A cue made specificaly for an individual player. The term may also describe a quality product of a low volume yielding cue maker who puts more time and effort into both the design and structural integrity of the cue stick, as opposed to a cue manufacturer that builds their cues in a more assembly line fashion.
This playing to a number less than eight in a game of one pocket.
In eight-ball, when all object balls are balls-on for either player.
A description of a break shot in which the rack (pack) is spread apart well. See also the open break requirement in some games' rules, including eight-ball and nine-ball.
In carom billiards, descriptive of play in which the balls are not gathered.
A ball that is easily made from many positions on the table but which is left untouched while the rack is played, so that in the event the player gets out of position, the shooter has an insurance shot. Typically an insurance ball will be in or near the jaws of a pocket.
A rare and very difficult trick jump shot that turns into a draw shot upon landing. Requires precise application of spin in addition to the precise application of ball pressure to effectuate the jump. Jump draws are fairly often seen in professional trick shot competition.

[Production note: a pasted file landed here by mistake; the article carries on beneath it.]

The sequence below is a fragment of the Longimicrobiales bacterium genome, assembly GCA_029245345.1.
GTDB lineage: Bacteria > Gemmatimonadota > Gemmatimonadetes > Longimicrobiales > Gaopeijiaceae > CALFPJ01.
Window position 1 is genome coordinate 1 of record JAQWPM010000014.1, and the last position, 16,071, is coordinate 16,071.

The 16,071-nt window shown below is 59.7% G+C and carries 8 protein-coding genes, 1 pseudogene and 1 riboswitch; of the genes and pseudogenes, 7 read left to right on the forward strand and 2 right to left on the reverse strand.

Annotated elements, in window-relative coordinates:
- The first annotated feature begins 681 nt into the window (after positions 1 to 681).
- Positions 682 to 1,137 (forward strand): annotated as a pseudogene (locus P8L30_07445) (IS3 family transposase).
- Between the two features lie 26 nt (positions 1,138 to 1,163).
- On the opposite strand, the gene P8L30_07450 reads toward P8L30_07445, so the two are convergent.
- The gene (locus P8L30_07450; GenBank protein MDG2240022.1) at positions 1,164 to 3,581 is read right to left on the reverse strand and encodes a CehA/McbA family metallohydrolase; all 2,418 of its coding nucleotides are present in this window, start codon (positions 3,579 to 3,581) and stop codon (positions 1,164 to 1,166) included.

A shot, especially common in straight pool and in some variants of blackball (but not WEPF/EPA rules), in which a player intentionally commits a foul with the object in mind of either leaving the opponent with little chance of running out or simply to avoid shooting where no good shot is presented and to do anything else would give the opponent an advantage. It is often referred to in straight pool as a "back scratch."
To contact the chosen object ball in such a way to make it bank off a rail before being pocketed.
This is a shot that is meant to remove one of your opponent's balls that lies near their pocket in the game of one pocket.
Chiefly American: The half of the table in which the object balls are racked (in games in which racked balls are used). This usage is conceptually opposite that in British English, where this end of the table is called the top. Contrast head.